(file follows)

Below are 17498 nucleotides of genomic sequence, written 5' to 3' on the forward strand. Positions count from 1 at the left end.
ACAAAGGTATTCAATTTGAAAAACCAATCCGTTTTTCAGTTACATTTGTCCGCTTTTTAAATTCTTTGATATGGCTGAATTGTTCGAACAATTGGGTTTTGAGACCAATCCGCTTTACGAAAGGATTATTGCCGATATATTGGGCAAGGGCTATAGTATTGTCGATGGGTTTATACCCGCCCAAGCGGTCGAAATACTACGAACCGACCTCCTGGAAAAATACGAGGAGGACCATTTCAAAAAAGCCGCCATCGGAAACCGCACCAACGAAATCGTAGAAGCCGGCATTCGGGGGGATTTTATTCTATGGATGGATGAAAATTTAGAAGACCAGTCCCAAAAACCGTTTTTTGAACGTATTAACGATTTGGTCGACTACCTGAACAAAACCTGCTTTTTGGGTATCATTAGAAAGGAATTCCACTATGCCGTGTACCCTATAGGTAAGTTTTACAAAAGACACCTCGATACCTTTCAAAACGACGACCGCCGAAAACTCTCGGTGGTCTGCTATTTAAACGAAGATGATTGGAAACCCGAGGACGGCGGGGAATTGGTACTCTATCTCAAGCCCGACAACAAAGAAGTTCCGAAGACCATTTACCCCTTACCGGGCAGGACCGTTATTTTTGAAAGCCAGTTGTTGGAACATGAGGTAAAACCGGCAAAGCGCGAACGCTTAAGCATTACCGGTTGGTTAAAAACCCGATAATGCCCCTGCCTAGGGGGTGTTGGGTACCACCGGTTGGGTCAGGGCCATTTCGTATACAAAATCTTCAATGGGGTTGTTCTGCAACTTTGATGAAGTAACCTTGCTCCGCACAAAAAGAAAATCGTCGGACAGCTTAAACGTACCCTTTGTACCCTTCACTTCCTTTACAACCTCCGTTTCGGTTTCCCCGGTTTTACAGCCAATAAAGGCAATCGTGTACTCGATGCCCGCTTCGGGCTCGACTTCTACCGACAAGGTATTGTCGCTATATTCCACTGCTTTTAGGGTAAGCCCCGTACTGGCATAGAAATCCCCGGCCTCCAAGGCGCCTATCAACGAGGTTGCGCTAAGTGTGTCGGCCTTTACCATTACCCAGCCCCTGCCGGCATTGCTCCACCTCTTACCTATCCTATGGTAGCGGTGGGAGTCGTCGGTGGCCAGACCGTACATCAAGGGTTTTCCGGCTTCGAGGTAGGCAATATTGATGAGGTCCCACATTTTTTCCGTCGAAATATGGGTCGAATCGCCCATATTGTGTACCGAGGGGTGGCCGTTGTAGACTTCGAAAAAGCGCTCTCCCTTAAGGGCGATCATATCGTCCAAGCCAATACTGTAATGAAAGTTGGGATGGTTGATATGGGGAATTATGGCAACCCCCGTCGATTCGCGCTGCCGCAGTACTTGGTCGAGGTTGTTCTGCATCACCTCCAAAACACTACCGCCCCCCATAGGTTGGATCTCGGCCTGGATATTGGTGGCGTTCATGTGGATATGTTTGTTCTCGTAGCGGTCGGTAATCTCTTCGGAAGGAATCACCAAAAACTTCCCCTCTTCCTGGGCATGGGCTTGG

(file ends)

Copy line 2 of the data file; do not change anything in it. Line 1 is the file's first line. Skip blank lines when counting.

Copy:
ACAAAGGTATTCAATTTGAAAAACCAATCCGTTTTTCAGTTACATTTGTCCGCTTTTTAAATTCTTTGATATGGCTGAATTGTTCGAACAATTGGGTTTTGAGACCAATCCGCTTTACGAAAGGATTATTGCCGATATATTGGGCAAGGGCTATAGTATTGTCGATGGGTTTATACCCGCCCAAGCGGTCGAAATACTACGAACCGACCTCCTGGAAAAATACGAGGAGGACCATTTCAAAAAAGCCGCCATCGGAAACCGCACCAACGAAATCGTAGAAGCCGGCATTCGGGGGGATTTTATTCTATGGATGGATGAAAATTTAGAAGACCAGTCCCAAAAACCGTTTTTTGAACGTATTAACGATTTGGTCGACTACCTGAACAAAACCTGCTTTTTGGGTATCATTAGAAAGGAATTCCACTATGCCGTGTACCCTATAGGTAAGTTTTACAAAAGACACCTCGATACCTTTCAAAACGACGACCGCCGAAAACTCTCGGTGGTCTGCTATTTAAACGAAGATGATTGGAAACCCGAGGACGGCGGGGAATTGGTACTCTATCTCAAGCCCGACAACAAAGAAGTTCCGAAGACCATTTACCCCTTACCGGGCAGGACCGTTATTTTTGAAAGCCAGTTGTTGGAACATGAGGTAAAACCGGCAAAGCGCGAACGCTTAAGCATTACCGGTTGGTTAAAAACCCGATAATGCCCCTGCCTAGGGGGTGTTGGGTACCACCGGTTGGGTCAGGGCCATTTCGTATACAAAATCTTCAATGGGGTTGTTCTGCAACTTTGATGAAGTAACCTTGCTCCGCACAAAAAGAAAATCGTCGGACAGCTTAAACGTACCCTTTGTACCCTTCACTTCCTTTACAACCTCCGTTTCGGTTTCCCCGGTTTTACAGCCAATAAAGGCAATCGTGTACTCGATGCCCGCTTCGGGCTCGACTTCTACCGACAAGGTATTGTCGCTATATTCCACTGCTTTTAGGGTAAGCCCCGTACTGGCATAGAAATCCCCGGCCTCCAAGGCGCCTATCAACGAGGTTGCGCTAAGTGTGTCGGCCTTTACCATTACCCAGCCCCTGCCGGCATTGCTCCACCTCTTACCTATCCTATGGTAGCGGTGGGAGTCGTCGGTGGCCAGACCGTACATCAAGGGTTTTCCGGCTTCGAGGTAGGCAATATTGATGAGGTCCCACATTTTTTCCGTCGAAATATGGGTCGAATCGCCCATATTGTGTACCGAGGGGTGGCCGTTGTAGACTTCGAAAAAGCGCTCTCCCTTAAGGGCGATCATATCGTCCAAGCCAATACTGTAATGAAAGTTGGGATGGTTGATATGGGGAATTATGGCAACCCCCGTCGATTCGCGCTGCCGCAGTACTTGGTCGAGGTTGTTCTGCATCACCTCCAAAACACTACCGCCCCCCATAGGTTGGATCTCGGCCTGGATATTGGTGGCGTTCATGTGGATATGTTTGTTCTCGTAGCGGTCGGTAATCTCTTCGGAAGGAATCACCAAAAACTTCCCCTCTTCCTGGGCATGGGCTTGG